Read the rest here.

Reader Heather introduced this example:

Here’s a privilege test: Make them first graders. Give them coloring books and crayons, but make them unequal in the same ways that our society makes people unequal, so base it on race, ability, weight, perceived socioeconomic status, etc. To them it just looks like they got handed some coloring books and crayons, but halfway through their page you start asking questions like, “Is this the kind of coloring book and crayons you had growing up?” “Why did I give you the Crayolas and you the dollar store crayons?” “Why did you get the brand new book and she got the one someone else has ripped up and scribbled in?”

Now ask them how their quality of crayons and coloring book relates to the car they drive, the house they live in, and the clothes they wear. Ask them how they would feel if they walked onto a store (car lot) and the salesperson immediately started pushing the scribbled-in generic coloring book with the dollar-store 8-box of crayons, when they can afford a 200-pack of Crayolas and the Disney princesses coloring book? Ask how they would feel if you had only handed the girls pink crayons and the boys blue ones?

Include lessons everywhere, all the time

Around age three, my daughter wondered why the bank was closed. I said it was Martin Luther King Day. She asked who MLK was, and why the bank was closed on his day. My daughter is a white person, and we come from a mixed race family. So I took some family photos off the wall and explained which of us were white, which were brown, and which were black. And I explained that when I go out in the world, I’m treated differently than Uncle is, because of the perceived colors of our skins, and that MLK worked to create more fairness for me and Uncle.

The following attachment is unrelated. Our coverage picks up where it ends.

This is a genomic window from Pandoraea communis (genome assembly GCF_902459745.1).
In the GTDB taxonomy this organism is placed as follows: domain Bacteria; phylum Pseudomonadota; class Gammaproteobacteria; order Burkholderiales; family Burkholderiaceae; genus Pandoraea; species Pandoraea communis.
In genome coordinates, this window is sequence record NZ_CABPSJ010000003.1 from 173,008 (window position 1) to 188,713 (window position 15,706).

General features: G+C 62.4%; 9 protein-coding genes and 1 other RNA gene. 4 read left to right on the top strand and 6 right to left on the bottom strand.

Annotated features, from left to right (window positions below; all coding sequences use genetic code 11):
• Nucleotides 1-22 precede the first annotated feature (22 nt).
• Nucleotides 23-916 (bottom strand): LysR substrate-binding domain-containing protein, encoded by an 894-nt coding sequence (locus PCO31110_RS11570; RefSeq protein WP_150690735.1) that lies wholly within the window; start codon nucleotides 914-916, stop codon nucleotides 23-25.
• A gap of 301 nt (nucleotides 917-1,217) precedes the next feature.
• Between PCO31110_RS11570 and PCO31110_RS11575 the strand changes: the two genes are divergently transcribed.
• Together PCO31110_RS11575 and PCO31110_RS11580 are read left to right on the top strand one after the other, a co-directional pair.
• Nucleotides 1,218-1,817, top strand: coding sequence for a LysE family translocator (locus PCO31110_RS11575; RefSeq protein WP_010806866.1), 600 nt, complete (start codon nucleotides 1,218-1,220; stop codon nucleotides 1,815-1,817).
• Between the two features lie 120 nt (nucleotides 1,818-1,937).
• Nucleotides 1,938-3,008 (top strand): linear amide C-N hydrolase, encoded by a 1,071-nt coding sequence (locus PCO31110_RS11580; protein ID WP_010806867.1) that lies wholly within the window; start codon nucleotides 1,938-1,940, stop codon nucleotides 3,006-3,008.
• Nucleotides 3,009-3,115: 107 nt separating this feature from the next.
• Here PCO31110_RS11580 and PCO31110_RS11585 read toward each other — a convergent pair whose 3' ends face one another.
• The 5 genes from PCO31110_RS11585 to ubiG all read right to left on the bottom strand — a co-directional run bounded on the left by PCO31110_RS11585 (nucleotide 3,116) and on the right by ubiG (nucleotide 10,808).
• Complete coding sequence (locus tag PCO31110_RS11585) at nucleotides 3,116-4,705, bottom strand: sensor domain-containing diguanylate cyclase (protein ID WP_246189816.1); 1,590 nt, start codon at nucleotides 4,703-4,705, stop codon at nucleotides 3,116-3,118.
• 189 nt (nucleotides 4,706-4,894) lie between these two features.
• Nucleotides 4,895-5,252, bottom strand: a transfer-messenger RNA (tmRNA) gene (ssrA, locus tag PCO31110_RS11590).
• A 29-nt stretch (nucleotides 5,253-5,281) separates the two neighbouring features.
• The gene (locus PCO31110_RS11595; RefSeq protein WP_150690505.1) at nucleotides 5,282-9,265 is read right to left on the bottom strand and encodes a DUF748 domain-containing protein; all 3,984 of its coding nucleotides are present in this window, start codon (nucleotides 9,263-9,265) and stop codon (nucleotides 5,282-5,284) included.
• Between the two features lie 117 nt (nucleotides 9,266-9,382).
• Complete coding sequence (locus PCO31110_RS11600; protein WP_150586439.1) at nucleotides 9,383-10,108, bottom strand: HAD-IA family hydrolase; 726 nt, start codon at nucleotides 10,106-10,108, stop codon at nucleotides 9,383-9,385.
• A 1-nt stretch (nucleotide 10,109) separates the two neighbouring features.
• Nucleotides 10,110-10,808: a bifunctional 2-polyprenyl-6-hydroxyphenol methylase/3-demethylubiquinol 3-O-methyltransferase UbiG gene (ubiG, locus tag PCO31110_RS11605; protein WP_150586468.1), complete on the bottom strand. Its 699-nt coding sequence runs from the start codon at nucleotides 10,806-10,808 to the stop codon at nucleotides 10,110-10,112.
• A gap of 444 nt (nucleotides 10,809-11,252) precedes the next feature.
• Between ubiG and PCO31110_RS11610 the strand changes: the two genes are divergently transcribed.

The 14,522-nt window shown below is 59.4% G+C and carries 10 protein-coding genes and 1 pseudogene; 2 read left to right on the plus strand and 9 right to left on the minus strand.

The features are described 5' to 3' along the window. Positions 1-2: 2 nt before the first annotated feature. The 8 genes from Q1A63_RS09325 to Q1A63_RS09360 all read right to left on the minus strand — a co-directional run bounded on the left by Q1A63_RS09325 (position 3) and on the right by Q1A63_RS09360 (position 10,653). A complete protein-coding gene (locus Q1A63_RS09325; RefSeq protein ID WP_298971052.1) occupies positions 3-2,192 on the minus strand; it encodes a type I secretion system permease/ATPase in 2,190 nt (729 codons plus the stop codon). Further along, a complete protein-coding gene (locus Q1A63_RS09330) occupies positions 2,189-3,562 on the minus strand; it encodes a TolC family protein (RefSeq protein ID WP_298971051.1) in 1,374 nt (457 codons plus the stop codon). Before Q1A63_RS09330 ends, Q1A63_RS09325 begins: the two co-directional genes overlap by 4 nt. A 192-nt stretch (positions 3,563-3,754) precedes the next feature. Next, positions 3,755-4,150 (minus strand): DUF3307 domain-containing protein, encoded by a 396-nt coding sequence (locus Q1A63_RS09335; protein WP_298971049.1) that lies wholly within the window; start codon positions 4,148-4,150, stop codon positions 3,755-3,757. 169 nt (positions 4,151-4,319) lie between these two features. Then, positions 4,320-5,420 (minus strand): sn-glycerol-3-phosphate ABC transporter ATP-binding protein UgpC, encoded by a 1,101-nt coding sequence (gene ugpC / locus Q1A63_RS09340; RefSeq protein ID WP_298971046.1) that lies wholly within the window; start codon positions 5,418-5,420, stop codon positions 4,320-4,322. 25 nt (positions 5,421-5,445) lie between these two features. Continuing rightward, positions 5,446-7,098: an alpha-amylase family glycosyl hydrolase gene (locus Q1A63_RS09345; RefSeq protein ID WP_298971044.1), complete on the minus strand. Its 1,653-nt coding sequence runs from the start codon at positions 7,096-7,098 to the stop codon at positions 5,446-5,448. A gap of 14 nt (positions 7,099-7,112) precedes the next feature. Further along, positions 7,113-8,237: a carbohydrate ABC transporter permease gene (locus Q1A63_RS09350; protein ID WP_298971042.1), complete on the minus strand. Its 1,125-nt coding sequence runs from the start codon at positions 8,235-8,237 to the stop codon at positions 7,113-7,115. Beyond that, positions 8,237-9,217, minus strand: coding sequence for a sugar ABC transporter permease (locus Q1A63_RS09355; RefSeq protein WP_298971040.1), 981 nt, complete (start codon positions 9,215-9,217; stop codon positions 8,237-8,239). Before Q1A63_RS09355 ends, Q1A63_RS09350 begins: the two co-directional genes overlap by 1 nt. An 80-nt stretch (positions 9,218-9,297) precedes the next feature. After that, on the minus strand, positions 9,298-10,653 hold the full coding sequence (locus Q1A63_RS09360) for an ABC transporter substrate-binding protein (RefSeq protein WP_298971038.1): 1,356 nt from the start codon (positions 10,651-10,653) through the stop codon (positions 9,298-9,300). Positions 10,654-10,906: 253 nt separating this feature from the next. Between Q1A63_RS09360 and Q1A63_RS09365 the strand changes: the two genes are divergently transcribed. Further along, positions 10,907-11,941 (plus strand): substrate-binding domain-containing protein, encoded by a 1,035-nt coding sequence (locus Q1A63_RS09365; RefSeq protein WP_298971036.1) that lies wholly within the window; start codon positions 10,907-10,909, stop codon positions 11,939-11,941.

Another example: kids can see homeless people in ways adults don’t. My daughter has long had questions about homeless people. I’ve told her that some people have illnesses or problems that makes it very hard for them to keep jobs that will help them pay for their homes. Putting it this way gives me an opportunity to talk with her about her own privileges (economic, disability, and health, among others). As she’s gotten older I’ve expanded on that discussion…

I guess what I’m trying to say is, from my perspective there are eight bazillion opportunities to talk with children about privilege in the courses of their lifetimes. My tactic has just been to take those opportunities and be as straightforward as I can as they arise. My kid doesn’t feel “guilty” — but she does have awareness that she has privileges in our society that she didn’t earn, and which aren’t fair, and which she has a responsibility to both acknowledge and work to mitigate. – Courtney

This makes me think of one of the ways we’re planning on approaching the whole Santa thing when my daughter is old enough for the Santa thing (she’s only 1).

So to allow her the whole “magic of Santa” thing, but keep things in perspective, we’re going to let her know that Santa tells parents the things that kids ask for, but that sometimes, parents can’t always afford to get them everything on their wish list; and, that this is why for each Christmas present she receives from her parents via the list she gave to Santa, she has to pick one of her used toys/clothes/etc. to donate and share with another boy or girl who may have asked Santa for that item, but whose parents couldn’t afford to give it to them. – Lindsay

Fill their minds with diverse media

Make a conscious effort to read, watch, and absorb diverse media. Here are some great lists to get you started:

And here are some excellent books to include in your kids’ reading list:

Even more examples for all kinds of privilege can be found here!

More resources for understanding privilege: